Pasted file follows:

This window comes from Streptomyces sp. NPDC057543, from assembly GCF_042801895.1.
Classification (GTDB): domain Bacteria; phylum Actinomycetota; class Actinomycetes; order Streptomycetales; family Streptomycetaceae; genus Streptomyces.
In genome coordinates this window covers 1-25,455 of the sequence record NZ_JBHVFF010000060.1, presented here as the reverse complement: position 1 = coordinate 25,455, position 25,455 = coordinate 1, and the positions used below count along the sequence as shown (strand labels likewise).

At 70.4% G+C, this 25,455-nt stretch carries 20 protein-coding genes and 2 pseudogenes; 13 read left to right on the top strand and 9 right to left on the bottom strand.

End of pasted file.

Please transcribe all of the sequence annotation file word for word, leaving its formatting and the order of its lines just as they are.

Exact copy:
This window comes from Streptomyces sp. NPDC057543, from assembly GCF_042801895.1.
Classification (GTDB): domain Bacteria; phylum Actinomycetota; class Actinomycetes; order Streptomycetales; family Streptomycetaceae; genus Streptomyces.
In genome coordinates this window covers 1-25,455 of the sequence record NZ_JBHVFF010000060.1, presented here as the reverse complement: position 1 = coordinate 25,455, position 25,455 = coordinate 1, and the positions used below count along the sequence as shown (strand labels likewise).

At 70.4% G+C, this 25,455-nt stretch carries 20 protein-coding genes and 2 pseudogenes; 13 read left to right on the top strand and 9 right to left on the bottom strand.